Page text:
26. Methods in derived classes run faster than ones defined in the base class.
27. A function call with one parameter and an empty function body takes about the same time as doing 7-8 $localvar++ operations. A similar method call is of course about 15 $localvar++ operations.
28. Surrounding your string by ‘ instead of ” will make things interpret a little faster since php looks for variables inside “…” but not inside ‘…’. Of course you can only do this when you don’t need to have variables in the string.
29. When echoing strings it’s faster to separate them by comma instead of dot. Note: This only works with echo, which is a function that can take several strings as arguments.
30. A PHP script will be served at least 2-10 times slower than a static HTML page by Apache. Try to use more static HTML pages and fewer scripts.
31. Your PHP scripts are recompiled every time unless the scripts are cached. Install a PHP caching product to typically increase performance by 25-100% by removing compile times.
32. Cache as much as possible. Use memcached – memcached is a high-performance memory object caching system intended to speed up dynamic web applications by alleviating database load. OP code caches are useful so that your script does not have to be compiled on every request
33. When working with strings and you need to check that the string is either of a certain length you’d understandably would want to use the strlen() function. This function is pretty quick since it’s operation does not perform any calculation but merely return the already known length of a string available in the zval structure (internal C struct used to store variables in PHP). However because strlen() is a function it is still somewhat slow because the function call requires several operations such as lowercase & hashtable lookup followed by the execution of said function. In some instance you can improve the speed of your code by using an isset() trick.Ex.if (strlen($foo) < 5) { echo “Foo is too short”; }vs.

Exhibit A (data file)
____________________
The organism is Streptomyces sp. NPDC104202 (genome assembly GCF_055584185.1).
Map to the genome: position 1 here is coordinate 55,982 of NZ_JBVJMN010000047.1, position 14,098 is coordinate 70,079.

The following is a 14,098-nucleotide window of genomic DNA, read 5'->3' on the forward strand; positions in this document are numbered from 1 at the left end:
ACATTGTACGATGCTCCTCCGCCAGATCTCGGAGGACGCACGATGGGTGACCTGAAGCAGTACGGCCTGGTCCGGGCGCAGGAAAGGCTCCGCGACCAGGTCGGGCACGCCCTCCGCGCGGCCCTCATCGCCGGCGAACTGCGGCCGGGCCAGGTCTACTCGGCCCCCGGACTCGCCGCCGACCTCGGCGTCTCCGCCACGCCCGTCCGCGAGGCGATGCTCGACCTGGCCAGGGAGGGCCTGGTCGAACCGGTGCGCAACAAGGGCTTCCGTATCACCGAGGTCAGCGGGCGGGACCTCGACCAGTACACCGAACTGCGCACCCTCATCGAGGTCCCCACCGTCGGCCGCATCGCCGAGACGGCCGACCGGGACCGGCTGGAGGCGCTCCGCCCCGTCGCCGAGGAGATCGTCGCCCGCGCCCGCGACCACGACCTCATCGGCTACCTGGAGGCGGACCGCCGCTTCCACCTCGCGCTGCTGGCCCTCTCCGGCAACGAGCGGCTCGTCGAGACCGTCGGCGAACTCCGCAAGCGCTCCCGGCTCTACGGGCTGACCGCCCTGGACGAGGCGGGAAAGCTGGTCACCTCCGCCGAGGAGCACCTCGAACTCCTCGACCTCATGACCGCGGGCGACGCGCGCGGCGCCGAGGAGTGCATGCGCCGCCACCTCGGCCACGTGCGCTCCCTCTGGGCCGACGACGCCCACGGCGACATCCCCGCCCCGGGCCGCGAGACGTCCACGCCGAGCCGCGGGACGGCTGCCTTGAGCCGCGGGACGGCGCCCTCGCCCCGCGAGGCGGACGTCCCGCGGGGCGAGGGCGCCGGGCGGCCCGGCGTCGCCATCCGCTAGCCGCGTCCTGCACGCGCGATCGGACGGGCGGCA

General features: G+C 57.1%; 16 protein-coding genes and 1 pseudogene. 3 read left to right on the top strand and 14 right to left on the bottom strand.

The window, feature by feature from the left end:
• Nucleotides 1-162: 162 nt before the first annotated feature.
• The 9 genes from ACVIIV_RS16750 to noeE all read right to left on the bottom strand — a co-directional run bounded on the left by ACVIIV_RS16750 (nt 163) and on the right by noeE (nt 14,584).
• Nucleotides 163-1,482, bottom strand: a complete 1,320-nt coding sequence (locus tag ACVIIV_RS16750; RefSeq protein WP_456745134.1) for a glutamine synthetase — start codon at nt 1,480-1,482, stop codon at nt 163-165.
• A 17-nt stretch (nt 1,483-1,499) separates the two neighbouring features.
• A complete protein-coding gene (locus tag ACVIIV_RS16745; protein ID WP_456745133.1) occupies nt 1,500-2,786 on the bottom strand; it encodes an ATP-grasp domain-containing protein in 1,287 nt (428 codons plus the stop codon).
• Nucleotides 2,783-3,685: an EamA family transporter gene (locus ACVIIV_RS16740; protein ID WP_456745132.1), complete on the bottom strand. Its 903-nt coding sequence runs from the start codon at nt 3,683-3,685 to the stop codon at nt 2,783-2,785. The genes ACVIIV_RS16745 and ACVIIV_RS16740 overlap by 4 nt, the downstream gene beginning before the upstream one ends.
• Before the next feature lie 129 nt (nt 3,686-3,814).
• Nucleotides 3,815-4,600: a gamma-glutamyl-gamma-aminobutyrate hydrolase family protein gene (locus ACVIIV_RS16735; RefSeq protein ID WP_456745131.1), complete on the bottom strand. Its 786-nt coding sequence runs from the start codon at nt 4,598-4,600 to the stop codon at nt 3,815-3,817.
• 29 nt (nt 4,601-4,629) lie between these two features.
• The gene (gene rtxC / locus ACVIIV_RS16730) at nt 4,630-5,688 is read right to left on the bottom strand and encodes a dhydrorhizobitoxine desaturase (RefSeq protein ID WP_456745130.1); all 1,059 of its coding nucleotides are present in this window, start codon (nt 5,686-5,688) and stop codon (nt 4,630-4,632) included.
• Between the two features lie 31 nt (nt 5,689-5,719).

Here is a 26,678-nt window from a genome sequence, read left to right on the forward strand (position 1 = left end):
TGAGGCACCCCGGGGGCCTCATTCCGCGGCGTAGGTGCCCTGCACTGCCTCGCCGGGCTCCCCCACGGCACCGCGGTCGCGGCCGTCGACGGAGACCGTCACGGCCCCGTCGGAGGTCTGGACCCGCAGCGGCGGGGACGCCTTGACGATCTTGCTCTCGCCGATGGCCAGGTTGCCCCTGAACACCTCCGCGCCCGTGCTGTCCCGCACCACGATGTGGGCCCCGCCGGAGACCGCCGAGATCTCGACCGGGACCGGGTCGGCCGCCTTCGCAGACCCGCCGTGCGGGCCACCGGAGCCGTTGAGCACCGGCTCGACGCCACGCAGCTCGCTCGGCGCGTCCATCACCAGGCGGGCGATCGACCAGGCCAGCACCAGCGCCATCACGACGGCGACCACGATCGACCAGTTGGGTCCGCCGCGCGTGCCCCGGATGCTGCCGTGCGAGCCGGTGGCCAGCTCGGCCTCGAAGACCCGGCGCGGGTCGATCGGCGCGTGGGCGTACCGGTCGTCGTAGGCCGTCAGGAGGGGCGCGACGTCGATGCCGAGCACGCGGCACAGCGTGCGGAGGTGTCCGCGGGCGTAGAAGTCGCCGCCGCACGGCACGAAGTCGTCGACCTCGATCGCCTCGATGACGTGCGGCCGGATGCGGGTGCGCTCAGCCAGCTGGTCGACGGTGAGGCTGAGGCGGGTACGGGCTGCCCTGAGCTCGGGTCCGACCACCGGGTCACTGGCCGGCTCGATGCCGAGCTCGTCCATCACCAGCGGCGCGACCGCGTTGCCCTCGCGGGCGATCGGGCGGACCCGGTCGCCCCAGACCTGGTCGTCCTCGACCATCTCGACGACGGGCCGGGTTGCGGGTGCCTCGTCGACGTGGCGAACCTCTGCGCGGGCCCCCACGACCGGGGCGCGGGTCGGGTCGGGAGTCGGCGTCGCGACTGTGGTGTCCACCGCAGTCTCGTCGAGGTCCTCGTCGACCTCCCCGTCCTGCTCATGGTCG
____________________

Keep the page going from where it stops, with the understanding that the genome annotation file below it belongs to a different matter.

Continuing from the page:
if (!isset($foo{5})) { echo “Foo is too short”; }

Calling isset() happens to be faster then strlen() because unlike strlen(), isset() is a language construct and not a function meaning that it’s execution does not require function lookups and lowercase. This means you have virtually no overhead on top of the actual code that determines the string’s length.
34. When incrementing or decrementing the value of the variable $i++ happens to be a tad slower then ++$i. This is something PHP specific and does not apply to other languages, so don’t go modifying your C or Java code thinking it’ll suddenly become faster, it won’t. ++$i happens to be faster in PHP because instead of 4 opcodes used for $i++ you only need 3. Post incrementation actually causes in the creation of a temporary var that is then incremented. While pre-incrementation increases the original value directly. This is one of the optimization that opcode optimized like Zend’s PHP optimizer. It is a still a good idea to keep in mind since not all opcode optimizers perform this optimization and there are plenty of ISPs and servers running without an opcode optimizer.
35. Not everything has to be OOP, often it is too much overhead, each method and object call consumes a lot of memory.
36. Do not implement every data structure as a class, arrays are useful, too
37. Don’t split methods too much, think, which code you will really re-use
38. You can always split the code of a method later, when needed
39. Make use of the countless predefined functions
40. If you have very time consuming functions in your code, consider writing them as C extensions